- Associated Press - Friday, August 14, 2015

SOUTH BEND, Ind. (AP) - An Indianapolis man should have known the likely outcome of blowing up a house at a time when most people were home, a judge said Friday, calling him the “prime mover” in the scheme who deserved consecutive life sentences without parole for killing two neighbors.

St. Joseph County Superior Court Judge John Marnocha also sentenced Mark Leonard, 46, to another 75 years on arson and conspiracy charges, dismissing arguments by his attorneys that he wasn’t the person who physically caused the November 2012 blast that destroyed or damaged more than 80 homes.

“He was not a bystander who got caught up in the plans of others,” Marnocha said. “He made the plans.”

Marnocha said Leonard turned the house into a bomb in what prosecutors described as a plot to trigger a natural gas explosion at his then-girlfriend’s home to collect $300,000 in insurance. A jury convicted Leonard on July 14 of murder, arson and conspiracy. Homeowner Monserrate Shirley has pleaded guilty to two conspiracy charges as part of a plea agreement, and Leonard’s half brother and two others are awaiting trial.

The judge started the hearing by deciding that Leonard should be sentenced to life without parole because prosecutors had proved three factors - more than one person was killed, an explosion was involved and 34-year-old John “Dion” Longworth had burned to death. Longworth’s 36-year-old wife, Jennifer, was killed instantly.

Marnocha then heard testimony from family and friends of the Longworths and neighborhood residents whose homes were destroyed. Dion Longworth’s mother, Elaine Higgs-Sgorcea, told the judge that since her son’s death she sees life through “a filter of hate and grief.”

“Hate for me has become as common and everyday as putting on my shoes or brushing my teeth,” she said. “I absolutely and completely hate beyond all normal limits that my beautiful boy, my smart, strong, curious, kind, hilarious, hardworking son died at such an absurdly young age and in such a horrible way.”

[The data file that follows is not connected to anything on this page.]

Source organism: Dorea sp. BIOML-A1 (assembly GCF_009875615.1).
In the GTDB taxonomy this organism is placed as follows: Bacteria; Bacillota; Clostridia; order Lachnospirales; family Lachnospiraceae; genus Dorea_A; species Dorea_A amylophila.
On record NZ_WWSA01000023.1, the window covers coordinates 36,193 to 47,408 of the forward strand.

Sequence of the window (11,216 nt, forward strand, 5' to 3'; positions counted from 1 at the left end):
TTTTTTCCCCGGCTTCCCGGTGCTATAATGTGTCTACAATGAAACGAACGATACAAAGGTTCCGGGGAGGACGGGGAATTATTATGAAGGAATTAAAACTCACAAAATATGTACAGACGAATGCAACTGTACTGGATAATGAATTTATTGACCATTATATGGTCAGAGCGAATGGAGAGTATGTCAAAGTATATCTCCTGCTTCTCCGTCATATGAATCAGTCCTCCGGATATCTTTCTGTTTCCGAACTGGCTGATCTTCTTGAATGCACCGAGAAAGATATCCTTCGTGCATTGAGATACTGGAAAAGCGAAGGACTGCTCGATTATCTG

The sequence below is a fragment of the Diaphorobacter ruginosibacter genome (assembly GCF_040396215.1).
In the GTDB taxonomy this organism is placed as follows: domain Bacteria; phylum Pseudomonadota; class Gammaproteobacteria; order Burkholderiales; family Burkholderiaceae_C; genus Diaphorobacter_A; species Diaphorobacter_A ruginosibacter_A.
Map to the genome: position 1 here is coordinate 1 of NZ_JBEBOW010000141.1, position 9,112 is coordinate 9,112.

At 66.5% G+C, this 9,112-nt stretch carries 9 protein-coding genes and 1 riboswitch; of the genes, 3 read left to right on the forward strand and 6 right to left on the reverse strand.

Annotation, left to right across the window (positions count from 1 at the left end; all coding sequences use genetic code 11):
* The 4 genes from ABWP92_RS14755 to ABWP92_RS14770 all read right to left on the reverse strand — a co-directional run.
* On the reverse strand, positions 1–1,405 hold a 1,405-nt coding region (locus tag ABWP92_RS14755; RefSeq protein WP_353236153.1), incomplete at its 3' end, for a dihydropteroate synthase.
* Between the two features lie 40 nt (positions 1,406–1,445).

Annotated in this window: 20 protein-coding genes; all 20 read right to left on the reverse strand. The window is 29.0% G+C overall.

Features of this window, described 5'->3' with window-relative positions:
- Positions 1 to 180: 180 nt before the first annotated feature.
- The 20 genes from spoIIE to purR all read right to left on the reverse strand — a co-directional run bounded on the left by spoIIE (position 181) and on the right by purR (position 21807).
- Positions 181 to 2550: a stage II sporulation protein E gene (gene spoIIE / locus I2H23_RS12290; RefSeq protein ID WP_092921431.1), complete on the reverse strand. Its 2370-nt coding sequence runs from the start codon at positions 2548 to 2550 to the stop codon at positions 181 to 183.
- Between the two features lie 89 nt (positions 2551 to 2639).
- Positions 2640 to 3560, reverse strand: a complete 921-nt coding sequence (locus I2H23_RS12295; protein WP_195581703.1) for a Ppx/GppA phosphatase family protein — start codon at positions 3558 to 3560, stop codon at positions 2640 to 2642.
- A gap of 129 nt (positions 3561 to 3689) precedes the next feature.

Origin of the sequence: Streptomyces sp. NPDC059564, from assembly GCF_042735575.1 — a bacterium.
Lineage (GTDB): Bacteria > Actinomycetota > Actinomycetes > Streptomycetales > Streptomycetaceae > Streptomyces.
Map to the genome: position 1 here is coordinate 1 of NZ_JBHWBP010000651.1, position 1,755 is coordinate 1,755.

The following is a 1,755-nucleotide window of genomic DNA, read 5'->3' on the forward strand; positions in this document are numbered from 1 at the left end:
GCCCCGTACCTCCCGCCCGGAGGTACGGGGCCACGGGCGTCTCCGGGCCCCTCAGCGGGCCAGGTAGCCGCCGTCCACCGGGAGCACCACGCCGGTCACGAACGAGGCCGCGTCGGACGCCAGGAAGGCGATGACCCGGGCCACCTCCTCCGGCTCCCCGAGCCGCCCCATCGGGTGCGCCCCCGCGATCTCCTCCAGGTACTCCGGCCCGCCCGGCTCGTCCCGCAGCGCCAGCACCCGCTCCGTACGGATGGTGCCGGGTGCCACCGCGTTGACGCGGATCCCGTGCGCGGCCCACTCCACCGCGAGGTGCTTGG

She said she also hates how her son’s tortured last moments come to her in flashbacks, seeing “his gorgeous long hand reaching for me and I am utterly powerless to pull him free” and that when people search for her son’s name on the Internet they find pictures of Leonard. She called it a “horrible and sickening indignity.”

Jennifer Longworth’s mother, Nancy Buxton, described how family get-togethers have changed because their daughter and son-in-law aren’t there, describing it as a “never-ending nightmare.”

“She taught her second-grade students that there are consequences for actions. I hope that is true for adults, too,” Buxton said.

Some neighborhood residents said they suffer from post-traumatic stress disorder, describing how they and their children have trouble sleeping, going to school and going to work. They told the judge Leonard’s trial and the one upcoming are a constant reminder of that night.

“You can’t move on when you’re still dealing with it,” said Gloria Olvey, who was trapped in her home until neighbors rescued her.

Leonard’s attorney said the defense was aware that some people were upset that they saw him laughing and joking with his attorneys during the trial, and that he hasn’t shown any remorse.

Attorney Diane Black turned and told the packed courtroom that she was sorry but she said Leonard wouldn’t be making a statement because he is planning an appeal.

“That’s our decision and if you’re going to blame someone, I’ll accept the blame for that,” she said.

Black and her co-counsel David Shircliff declined to comment after the sentencing.

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